Tuesday, May 12, 2009

Torah Group, Redux

Tonight the Torah group met, and we read and discussed the book Bo, or "Go!" which recounts the plagues and exodus out of Egypt. We discussed the figure of Moses and his parallel figure, Miriam, though Miriam is not much discussed in the Torah itself. She is a water figure, and in Hebrew apparently, her name too has something watery about it, arising from the root of the word "mayim," water. She was rumored to have a well that traveled with her wherever she and the Israelites went. Talk about traveling pants... a well was something even more impressive! When she died, the Israelites lost their water, and that's when Moses had to strike the rock, which got him in trouble with God.
Moses was another figure through which God acted. In the book after they left, when the Israelites were wandering in the desert, Moses not only struck the rock, as all along he had been enacting the plagues with the rod God told him to stretch out over the land of Egypt, and making the waters part, etc., but he used his hands to help Joshua overtake Amalek (though he needed a little propping up from his friends to keep that up after a while).
We discussed the cruelty of God's efforts to get the Israelites to marvel at his works, where he slaughters the Egyptians and repeatedly hardens Pharoah's heart just so he can overcome the Gods of Egypt and get everyone to fear him. The woman who always asks where the moral in these stories is merely shook her head. She's stopped looking for the morals, realizing they are in the interpretations of the stories rather than in the stories themselves.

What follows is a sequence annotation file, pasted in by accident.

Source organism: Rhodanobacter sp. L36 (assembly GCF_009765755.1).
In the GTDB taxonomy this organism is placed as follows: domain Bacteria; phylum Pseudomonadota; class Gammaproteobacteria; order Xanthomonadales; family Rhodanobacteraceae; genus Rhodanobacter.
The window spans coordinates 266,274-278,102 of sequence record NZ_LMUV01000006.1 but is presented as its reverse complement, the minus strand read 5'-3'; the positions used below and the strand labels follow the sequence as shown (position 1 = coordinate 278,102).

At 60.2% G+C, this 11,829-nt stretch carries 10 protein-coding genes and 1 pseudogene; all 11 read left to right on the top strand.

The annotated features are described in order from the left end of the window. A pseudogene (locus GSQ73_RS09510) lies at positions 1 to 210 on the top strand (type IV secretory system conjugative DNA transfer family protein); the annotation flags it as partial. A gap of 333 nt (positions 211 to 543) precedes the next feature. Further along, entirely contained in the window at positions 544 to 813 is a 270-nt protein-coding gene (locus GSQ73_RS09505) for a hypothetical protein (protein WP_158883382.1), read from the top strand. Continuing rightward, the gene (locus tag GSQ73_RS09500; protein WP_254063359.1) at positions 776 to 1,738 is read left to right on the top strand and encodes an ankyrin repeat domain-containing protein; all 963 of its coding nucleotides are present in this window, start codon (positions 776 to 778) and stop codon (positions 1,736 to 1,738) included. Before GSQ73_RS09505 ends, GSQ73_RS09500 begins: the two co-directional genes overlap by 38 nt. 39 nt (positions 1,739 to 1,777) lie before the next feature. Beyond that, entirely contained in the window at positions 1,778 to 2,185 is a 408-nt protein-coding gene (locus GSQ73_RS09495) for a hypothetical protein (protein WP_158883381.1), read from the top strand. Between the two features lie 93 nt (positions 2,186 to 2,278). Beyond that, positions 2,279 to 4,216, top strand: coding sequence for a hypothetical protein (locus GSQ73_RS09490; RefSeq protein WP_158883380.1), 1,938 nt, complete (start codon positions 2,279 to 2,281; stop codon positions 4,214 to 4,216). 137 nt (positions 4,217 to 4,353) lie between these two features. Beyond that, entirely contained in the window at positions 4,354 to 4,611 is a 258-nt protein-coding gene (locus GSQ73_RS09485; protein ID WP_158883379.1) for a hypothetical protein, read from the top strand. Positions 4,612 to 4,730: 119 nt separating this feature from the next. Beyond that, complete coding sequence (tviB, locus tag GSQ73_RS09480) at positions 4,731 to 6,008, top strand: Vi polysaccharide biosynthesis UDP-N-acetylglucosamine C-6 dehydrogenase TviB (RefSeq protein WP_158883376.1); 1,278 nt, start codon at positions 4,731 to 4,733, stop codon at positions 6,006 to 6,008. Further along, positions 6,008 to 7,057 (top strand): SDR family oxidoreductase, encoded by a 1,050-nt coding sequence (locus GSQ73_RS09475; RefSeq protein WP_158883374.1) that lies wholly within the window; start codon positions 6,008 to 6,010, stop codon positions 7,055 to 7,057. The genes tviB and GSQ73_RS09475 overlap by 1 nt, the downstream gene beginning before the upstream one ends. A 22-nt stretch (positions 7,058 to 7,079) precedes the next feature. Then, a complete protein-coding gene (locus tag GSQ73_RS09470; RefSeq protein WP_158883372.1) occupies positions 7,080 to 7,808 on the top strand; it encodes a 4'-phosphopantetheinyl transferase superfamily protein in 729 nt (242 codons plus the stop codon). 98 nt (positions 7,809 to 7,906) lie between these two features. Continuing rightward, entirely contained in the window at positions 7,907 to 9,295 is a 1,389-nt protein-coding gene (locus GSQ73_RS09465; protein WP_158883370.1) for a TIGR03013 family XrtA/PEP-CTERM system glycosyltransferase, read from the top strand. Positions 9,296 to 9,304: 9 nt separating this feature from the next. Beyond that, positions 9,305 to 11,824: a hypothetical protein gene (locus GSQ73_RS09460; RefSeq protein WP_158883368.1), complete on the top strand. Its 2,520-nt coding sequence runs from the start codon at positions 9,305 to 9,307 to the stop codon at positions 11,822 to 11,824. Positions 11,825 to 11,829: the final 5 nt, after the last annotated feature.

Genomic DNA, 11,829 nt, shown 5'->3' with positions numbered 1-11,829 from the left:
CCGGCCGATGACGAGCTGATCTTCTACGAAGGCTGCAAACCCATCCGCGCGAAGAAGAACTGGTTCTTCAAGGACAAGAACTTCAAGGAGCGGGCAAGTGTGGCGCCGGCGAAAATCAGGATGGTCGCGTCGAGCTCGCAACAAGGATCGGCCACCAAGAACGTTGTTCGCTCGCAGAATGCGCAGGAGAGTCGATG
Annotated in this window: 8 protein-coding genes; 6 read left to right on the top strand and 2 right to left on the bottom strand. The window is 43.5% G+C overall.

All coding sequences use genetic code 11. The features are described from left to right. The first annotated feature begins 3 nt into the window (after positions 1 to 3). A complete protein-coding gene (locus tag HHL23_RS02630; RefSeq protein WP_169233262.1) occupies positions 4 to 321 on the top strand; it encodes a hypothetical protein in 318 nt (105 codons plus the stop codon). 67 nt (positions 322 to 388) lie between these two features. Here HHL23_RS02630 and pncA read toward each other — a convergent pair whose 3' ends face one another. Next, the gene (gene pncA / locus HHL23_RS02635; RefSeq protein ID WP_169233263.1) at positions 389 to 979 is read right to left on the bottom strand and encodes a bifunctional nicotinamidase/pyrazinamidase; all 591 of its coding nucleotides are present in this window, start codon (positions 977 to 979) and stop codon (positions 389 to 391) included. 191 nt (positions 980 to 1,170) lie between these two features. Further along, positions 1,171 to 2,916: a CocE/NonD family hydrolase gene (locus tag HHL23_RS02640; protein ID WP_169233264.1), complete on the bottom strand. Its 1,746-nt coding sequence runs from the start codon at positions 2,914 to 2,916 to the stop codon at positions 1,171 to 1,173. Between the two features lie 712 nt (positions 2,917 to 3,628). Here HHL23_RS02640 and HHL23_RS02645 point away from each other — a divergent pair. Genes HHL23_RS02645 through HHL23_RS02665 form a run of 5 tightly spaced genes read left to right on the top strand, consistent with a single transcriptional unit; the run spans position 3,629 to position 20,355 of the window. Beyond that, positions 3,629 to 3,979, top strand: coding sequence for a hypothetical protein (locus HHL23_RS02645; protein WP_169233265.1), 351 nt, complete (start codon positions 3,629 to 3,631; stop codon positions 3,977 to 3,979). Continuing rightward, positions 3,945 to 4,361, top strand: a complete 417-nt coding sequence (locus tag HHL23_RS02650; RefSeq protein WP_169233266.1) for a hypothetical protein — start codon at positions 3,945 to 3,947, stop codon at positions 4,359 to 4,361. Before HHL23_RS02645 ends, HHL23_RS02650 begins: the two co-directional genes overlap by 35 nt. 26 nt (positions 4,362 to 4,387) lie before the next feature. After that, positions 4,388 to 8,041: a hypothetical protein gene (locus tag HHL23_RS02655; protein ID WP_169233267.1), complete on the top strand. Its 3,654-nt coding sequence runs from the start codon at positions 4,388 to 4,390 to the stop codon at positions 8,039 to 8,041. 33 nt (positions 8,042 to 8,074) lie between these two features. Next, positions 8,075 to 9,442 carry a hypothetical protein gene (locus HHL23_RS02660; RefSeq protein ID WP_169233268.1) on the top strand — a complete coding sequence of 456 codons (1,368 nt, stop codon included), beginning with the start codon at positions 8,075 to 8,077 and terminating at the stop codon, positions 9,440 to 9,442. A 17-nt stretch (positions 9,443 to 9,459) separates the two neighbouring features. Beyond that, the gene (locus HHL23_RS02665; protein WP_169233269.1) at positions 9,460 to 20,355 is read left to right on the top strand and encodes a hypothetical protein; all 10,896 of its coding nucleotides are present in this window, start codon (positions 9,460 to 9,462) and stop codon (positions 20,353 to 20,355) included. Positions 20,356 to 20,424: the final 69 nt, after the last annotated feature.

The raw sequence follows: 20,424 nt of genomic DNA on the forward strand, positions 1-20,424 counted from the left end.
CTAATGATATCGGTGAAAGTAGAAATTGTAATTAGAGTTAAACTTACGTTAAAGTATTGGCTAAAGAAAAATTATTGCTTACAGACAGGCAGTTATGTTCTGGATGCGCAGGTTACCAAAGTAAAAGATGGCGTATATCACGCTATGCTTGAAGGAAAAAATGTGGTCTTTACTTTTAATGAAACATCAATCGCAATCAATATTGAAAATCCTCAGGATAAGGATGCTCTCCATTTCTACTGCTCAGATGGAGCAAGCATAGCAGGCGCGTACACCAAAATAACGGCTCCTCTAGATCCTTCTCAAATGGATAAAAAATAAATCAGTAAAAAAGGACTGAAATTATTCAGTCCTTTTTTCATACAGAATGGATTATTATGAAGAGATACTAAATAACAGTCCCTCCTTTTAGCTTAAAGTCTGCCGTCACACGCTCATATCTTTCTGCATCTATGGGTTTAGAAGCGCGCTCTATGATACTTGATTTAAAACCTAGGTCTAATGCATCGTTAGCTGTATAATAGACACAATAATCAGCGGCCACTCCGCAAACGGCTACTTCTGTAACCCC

2 comments:

Lou said...

Wonderful! You look for the morals. I look for the source. Why and how THESE stories. What wee ancient people thinking about water and how to get it. So intriguing! Thank you for always sharing these evenings with the Torah.

Robbi said...

You're welcome, Lou. I really enjoy doing it.
I don't really look for morals because I don't believe they are there. For me, these are stories very like those in The Odyssey, where people are rewarded for their canniness, and where those who win out do so because they break the rules of normal life, though not the rules this God has set out for them.
In these oldest stories of the Torah, God is like a willful child would be if s/he were omnipotent... dangerous and arbitrary. Sometimes compassionate, sometimes murderous. I have always had a sense that while God exists, this is not necessarily an altogether benevolant force in our terms. This is the price one pays for being a monotheist, unless she finesses it by saying evil is an absence of God, as the Catholics (I'm thinking Dante) do. I don't think that. For me, evil definitely exists, but it is at the service of God.